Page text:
480 F2d 1017 United States Lines Inc Ss American Archer v. M/v Jose Luis Aznar
480 F.2d 1017
UNITED STATES LINES, INC., as owner of the SS AMERICAN
ARCHER, etc., Plaintiff,
J. K. Polikoff, Plaintiff-Appellant,
M/V JOSE LUIS AZNAR, her engines, tackles, etc., Defendant-Appellee.
No. 72-3653 Summary Calendar.*
United States Court of Appeals,
June 15, 1973.
Jacob Rassner, New York City, Engelbert J. Berger, Cristobal, Canal Zone, for plaintiff-appellant.
David de C. Robles, Harry H. Allen, Jr., Betty H. Olchin, Roy P. Phillipps, Balboa, Canal Zone, H. Tzanetatos, Republic of Panama, for defendant-appellee.
Before GEWIN, COLEMAN and MORGAN, Circuit Judges.
LEWIS R. MORGAN, Circuit Judge:
The M/V Jose Luis Aznar and its cargo were ordered sold by the United States District Court of the District of the Canal Zone by writ of "Venditioni Exponas" issued on September 27, 1972. The Marshal, pursuant to that order, caused notices to be published in keeping with the district court rules announcing the sale of the ship and cargo for October 30, 1972. At that sale there was only one bidder, one Roberto Motta, whose bid for both the ship and the cargo was $60,000.00. The same afternoon of the Marshal's sale a motion was filed with the district court to disapprove the sale since the amount offered was so low as to constitute a mockery. At a hearing on this motion it was suggested that the lack of enthusiasm of other persons to submit bids was probably due to the ambiguous manner of the wording of the notice of the Marshal's sale.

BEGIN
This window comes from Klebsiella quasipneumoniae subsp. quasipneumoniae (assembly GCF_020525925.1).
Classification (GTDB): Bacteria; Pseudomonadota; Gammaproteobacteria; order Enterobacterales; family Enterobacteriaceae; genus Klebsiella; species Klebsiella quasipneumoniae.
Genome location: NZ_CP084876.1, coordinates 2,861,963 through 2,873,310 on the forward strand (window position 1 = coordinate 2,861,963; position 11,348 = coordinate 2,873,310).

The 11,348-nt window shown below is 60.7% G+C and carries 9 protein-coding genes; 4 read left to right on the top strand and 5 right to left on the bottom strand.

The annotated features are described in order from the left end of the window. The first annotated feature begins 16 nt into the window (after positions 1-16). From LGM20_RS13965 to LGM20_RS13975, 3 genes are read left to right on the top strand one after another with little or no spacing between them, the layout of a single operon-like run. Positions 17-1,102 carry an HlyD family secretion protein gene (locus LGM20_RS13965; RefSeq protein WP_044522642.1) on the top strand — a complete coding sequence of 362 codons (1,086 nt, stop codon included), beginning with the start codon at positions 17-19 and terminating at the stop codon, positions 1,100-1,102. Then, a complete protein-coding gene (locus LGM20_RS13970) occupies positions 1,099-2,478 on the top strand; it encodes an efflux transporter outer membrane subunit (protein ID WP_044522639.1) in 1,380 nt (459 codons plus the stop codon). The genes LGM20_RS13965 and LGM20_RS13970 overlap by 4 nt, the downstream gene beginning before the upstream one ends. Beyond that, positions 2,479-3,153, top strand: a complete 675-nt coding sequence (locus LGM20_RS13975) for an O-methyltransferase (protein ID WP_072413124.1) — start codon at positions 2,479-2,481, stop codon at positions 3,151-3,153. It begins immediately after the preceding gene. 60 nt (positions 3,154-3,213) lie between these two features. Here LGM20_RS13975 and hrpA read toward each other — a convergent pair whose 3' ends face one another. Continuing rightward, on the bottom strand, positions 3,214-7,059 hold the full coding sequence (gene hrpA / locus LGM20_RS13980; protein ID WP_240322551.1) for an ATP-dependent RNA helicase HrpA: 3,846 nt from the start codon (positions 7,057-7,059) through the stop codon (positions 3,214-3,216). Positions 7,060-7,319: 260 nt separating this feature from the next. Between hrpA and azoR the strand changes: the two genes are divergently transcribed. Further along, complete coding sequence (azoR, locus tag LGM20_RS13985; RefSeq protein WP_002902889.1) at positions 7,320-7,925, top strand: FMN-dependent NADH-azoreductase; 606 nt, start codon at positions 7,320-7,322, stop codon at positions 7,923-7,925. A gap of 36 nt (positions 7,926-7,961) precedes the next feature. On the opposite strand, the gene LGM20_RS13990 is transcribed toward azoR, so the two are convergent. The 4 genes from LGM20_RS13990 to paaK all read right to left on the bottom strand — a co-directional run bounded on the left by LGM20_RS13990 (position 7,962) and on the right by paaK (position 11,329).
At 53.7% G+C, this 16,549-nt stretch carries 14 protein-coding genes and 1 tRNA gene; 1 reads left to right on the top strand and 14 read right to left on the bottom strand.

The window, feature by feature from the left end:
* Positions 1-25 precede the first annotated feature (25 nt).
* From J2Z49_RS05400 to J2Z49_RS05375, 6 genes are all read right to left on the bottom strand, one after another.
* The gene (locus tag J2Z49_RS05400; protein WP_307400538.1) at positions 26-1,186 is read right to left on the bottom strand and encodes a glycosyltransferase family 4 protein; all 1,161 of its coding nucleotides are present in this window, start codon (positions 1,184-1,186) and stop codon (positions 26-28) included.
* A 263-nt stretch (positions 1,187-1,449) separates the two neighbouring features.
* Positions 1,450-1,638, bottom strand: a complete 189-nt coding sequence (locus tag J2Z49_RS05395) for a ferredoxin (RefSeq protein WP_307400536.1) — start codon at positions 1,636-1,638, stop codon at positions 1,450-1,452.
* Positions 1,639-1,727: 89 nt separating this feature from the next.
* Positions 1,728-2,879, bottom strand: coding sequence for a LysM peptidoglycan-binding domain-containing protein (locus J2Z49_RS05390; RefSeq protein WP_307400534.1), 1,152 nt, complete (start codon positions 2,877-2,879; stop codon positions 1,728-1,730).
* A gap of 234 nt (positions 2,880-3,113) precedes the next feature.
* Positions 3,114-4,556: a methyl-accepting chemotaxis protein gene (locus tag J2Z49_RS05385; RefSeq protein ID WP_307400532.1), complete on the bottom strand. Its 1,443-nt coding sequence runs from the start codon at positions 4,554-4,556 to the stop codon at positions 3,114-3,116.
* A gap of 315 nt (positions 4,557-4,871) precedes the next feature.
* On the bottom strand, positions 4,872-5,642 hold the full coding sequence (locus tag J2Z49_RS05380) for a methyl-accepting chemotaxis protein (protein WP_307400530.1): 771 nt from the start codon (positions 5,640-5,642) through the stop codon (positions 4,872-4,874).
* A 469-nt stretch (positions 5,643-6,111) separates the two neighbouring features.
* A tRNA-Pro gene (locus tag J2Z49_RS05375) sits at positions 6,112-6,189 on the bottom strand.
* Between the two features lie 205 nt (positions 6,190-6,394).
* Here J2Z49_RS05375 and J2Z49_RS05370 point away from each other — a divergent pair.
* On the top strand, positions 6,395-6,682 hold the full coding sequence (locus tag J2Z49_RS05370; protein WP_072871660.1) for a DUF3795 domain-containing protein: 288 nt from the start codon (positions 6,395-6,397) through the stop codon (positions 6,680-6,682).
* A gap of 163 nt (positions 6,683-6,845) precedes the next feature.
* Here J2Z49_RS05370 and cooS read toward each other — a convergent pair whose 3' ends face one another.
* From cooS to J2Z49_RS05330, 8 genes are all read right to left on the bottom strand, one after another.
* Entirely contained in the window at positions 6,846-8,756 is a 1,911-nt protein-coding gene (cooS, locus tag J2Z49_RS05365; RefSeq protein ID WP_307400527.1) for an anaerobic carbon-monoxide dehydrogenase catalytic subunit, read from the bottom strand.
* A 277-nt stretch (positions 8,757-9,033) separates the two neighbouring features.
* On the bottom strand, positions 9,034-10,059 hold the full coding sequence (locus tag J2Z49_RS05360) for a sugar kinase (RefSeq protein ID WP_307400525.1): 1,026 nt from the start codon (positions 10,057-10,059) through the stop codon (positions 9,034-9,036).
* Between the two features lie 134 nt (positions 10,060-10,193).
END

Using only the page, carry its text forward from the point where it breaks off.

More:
After several hearings on this matter it became apparent to the court that other persons would be interested in entering bids if the sale of October 30, 1972, were disapproved and a second Marshal's sale was ordered. The district court stated that in order to grant the motion to disapprove the original bid of $60,000.00, a guaranteed upset bid in an amount substantially higher would be required.